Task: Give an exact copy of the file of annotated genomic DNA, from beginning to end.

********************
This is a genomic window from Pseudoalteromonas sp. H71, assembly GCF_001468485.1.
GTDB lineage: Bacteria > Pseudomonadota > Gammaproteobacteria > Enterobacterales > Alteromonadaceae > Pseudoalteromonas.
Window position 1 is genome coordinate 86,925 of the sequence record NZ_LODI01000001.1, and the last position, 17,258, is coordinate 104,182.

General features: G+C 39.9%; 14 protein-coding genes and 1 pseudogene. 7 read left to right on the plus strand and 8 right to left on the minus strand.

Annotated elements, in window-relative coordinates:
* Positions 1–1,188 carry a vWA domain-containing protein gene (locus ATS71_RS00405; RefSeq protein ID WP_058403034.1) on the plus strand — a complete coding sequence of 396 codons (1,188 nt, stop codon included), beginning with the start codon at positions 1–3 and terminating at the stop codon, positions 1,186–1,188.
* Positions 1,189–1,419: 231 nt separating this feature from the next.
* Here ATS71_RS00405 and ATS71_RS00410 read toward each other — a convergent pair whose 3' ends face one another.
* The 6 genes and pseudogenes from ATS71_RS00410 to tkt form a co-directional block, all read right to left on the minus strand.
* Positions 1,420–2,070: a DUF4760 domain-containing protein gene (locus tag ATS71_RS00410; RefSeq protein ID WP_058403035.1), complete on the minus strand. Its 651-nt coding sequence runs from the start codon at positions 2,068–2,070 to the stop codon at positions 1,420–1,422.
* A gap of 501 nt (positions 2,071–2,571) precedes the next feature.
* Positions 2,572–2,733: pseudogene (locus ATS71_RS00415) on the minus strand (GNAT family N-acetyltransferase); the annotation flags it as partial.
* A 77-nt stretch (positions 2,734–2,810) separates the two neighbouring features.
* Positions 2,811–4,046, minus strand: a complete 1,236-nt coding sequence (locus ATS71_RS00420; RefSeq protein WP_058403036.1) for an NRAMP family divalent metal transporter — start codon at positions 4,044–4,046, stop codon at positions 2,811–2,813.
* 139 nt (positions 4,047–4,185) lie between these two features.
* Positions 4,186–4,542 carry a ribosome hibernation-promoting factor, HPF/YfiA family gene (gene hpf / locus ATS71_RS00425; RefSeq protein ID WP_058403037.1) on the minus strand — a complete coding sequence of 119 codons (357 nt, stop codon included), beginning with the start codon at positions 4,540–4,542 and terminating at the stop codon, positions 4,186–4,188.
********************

This is a genomic window from Pseudoalteromonas sp. H71, assembly GCF_001468485.1.
GTDB lineage: Bacteria > Pseudomonadota > Gammaproteobacteria > Enterobacterales > Alteromonadaceae > Pseudoalteromonas.
Window position 1 is genome coordinate 86,925 of the sequence record NZ_LODI01000001.1, and the last position, 17,258, is coordinate 104,182.

General features: G+C 39.9%; 14 protein-coding genes and 1 pseudogene. 7 read left to right on the plus strand and 8 right to left on the minus strand.

Annotated elements, in window-relative coordinates:
* Positions 1–1,188 carry a vWA domain-containing protein gene (locus ATS71_RS00405; RefSeq protein ID WP_058403034.1) on the plus strand — a complete coding sequence of 396 codons (1,188 nt, stop codon included), beginning with the start codon at positions 1–3 and terminating at the stop codon, positions 1,186–1,188.
* Positions 1,189–1,419: 231 nt separating this feature from the next.
* Here ATS71_RS00405 and ATS71_RS00410 read toward each other — a convergent pair whose 3' ends face one another.
* The 6 genes and pseudogenes from ATS71_RS00410 to tkt form a co-directional block, all read right to left on the minus strand.
* Positions 1,420–2,070: a DUF4760 domain-containing protein gene (locus tag ATS71_RS00410; RefSeq protein ID WP_058403035.1), complete on the minus strand. Its 651-nt coding sequence runs from the start codon at positions 2,068–2,070 to the stop codon at positions 1,420–1,422.
* A gap of 501 nt (positions 2,071–2,571) precedes the next feature.
* Positions 2,572–2,733: pseudogene (locus ATS71_RS00415) on the minus strand (GNAT family N-acetyltransferase); the annotation flags it as partial.
* A 77-nt stretch (positions 2,734–2,810) separates the two neighbouring features.
* Positions 2,811–4,046, minus strand: a complete 1,236-nt coding sequence (locus ATS71_RS00420; RefSeq protein WP_058403036.1) for an NRAMP family divalent metal transporter — start codon at positions 4,044–4,046, stop codon at positions 2,811–2,813.
* 139 nt (positions 4,047–4,185) lie between these two features.
* Positions 4,186–4,542 carry a ribosome hibernation-promoting factor, HPF/YfiA family gene (gene hpf / locus ATS71_RS00425; RefSeq protein ID WP_058403037.1) on the minus strand — a complete coding sequence of 119 codons (357 nt, stop codon included), beginning with the start codon at positions 4,540–4,542 and terminating at the stop codon, positions 4,186–4,188.